Mindfulness and How it Works

Mindfulness emerges when we’re in the present moment with felt awareness.

To understand mindfulness better, it’s sometimes easier to contemplate it’s inverse: mind-wandering. Mind-wandering occurs when we’re caught in thoughts or emotions of the past or future. It’s something we all do because of the way we are designed. When we’re doing one thing and thinking of another, when we take the wrong exit out of habit, when we find ourselves reacting or withdrawing in conversations, when we daydream, worry continuously about something – we are essentially mind-wandering. It’s something everybody experiences most of the time and there is a purpose to it however, left unattended, becomes imbalanced and over time brings about distress. For example, when our emotional triggers from the past influence our reaction in the present.

Why does Mind-Wandering even happen?
Mother Nature designed our thought processing to be highly efficient. When we engage in an activity that does not require full attention (e.g. routine tasks), our brain places a small amount of attention on that task while all other resources process pending work such as to-do lists, making sense of conversations, bringing up existing problems, or forming creative ideas. Everything that the brain perceives is in need of attention is processed while we go about our routine tasks. This its equivalent of ‘housekeeping’, a design of Mother Nature for maximum efficiency. This is great when a creative idea pops into mind while doing the laundry, or when we’re executing a task and our forward-thinking warns us of danger, or when we’re reminded of something important, or when our wandering thoughts strike up a new idea. But most of the time, due to the collective stress we live in as a society, the thoughts that pop are unhelpful, painful, or uncomfortable.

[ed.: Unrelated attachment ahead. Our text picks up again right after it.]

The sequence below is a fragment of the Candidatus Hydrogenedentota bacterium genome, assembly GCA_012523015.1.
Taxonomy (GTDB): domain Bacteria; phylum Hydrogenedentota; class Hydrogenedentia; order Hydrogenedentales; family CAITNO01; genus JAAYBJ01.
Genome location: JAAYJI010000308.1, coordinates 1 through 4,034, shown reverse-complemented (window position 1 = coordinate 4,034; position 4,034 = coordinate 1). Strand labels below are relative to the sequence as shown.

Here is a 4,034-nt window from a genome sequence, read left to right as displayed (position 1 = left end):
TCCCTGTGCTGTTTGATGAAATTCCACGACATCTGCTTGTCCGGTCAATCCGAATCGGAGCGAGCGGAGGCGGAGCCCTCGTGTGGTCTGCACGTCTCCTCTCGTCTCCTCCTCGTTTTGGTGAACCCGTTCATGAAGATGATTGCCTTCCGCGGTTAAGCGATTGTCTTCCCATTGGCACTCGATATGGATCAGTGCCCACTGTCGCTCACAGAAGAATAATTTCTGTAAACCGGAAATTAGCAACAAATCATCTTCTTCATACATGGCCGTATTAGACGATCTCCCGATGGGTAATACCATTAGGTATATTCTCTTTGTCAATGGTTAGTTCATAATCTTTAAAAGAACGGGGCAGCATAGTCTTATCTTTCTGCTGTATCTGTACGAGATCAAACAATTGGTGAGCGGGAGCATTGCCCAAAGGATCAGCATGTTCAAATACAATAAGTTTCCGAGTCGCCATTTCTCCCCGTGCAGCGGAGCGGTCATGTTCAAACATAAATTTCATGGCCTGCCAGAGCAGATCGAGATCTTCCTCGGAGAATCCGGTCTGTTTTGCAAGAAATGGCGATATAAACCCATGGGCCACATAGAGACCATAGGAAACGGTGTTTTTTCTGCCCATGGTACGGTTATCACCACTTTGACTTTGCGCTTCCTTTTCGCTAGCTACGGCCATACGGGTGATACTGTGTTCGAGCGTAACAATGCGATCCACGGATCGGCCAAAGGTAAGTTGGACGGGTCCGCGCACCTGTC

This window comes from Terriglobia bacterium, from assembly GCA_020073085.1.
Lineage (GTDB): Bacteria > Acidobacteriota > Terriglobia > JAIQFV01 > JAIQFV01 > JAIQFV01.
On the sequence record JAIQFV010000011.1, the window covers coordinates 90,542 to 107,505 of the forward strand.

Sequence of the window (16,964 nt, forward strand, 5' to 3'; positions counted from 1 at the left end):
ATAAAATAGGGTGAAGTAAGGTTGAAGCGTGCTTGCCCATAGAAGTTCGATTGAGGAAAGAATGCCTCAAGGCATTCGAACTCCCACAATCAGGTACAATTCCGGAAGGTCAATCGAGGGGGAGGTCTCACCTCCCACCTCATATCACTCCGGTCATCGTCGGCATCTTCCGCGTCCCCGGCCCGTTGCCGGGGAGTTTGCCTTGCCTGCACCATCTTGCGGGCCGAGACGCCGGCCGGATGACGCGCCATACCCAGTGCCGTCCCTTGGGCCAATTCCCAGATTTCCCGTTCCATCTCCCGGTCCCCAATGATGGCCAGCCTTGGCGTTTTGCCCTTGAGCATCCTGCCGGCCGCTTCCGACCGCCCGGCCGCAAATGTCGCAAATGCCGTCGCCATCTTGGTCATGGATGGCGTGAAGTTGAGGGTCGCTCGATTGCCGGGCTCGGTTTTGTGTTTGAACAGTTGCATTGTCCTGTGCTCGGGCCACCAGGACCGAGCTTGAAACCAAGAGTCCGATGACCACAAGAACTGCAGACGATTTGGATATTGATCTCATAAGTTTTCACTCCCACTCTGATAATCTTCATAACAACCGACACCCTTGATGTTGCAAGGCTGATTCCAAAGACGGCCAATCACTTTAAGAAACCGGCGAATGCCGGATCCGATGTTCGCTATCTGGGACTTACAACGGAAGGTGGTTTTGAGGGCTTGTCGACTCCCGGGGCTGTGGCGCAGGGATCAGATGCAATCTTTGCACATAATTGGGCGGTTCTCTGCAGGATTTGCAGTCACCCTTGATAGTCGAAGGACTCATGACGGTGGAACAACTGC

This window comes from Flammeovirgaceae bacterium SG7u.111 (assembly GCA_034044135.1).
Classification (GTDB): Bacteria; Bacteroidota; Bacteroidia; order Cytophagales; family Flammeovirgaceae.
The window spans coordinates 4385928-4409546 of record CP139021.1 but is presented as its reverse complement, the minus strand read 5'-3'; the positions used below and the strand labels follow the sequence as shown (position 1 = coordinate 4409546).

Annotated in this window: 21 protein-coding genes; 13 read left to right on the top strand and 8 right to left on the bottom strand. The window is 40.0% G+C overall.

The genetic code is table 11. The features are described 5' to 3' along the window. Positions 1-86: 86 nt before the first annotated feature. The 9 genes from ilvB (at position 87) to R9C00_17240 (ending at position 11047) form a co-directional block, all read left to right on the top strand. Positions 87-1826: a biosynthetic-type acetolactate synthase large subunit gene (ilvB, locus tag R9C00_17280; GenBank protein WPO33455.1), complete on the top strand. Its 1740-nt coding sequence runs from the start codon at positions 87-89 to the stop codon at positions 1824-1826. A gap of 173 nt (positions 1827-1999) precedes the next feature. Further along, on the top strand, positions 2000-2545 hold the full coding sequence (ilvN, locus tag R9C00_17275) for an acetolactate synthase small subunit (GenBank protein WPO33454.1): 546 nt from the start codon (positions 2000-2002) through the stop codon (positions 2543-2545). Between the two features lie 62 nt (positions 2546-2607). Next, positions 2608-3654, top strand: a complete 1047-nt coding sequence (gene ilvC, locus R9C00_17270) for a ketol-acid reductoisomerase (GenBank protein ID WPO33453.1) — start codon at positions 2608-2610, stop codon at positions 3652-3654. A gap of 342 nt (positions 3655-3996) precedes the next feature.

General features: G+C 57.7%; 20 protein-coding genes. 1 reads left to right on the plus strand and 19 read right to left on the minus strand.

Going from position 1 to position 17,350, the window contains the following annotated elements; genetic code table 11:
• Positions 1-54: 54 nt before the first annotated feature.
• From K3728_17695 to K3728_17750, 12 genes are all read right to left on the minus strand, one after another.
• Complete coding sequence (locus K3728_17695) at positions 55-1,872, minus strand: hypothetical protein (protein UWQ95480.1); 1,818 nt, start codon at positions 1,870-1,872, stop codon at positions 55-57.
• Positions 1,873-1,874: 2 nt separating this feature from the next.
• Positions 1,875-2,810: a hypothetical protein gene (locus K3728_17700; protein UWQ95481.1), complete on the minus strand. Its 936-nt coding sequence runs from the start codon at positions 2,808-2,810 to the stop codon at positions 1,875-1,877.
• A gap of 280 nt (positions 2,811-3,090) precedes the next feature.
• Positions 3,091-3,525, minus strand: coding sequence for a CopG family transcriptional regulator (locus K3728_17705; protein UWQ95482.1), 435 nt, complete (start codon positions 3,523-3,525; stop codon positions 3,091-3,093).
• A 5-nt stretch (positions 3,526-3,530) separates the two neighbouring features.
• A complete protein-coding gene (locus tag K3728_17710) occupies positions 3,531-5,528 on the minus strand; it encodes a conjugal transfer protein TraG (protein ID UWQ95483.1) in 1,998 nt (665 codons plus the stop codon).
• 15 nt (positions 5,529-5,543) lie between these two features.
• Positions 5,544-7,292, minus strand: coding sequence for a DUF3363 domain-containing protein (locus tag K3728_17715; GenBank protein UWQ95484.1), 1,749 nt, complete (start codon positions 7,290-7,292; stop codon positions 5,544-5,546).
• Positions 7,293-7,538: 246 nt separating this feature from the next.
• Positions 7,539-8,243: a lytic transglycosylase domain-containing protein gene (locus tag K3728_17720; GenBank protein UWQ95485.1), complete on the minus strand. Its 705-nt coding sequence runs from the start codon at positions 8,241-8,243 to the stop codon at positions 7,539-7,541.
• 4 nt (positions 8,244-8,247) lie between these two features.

Mind-wandering serves its purpose, but left unattended, crosses into unknown territories and continues on that path until we pause and switch into the driver’s seat through Mindfulness.

The Return from Mind-Wandering
Mindfulness is the return to becoming aware, which happens when mind-wandering dissolves, even if for a moment. We all would have had an experience of this. It could be when we feel mesmerised by nature, thrilled by adrenaline or involved in an engaging conversation where our attention is at its fullest. When we engage in Mindfulness, we train ourselves to return to this awareness but this time, intentionally. This means we begin grow the ability to become more present as and when we choose to.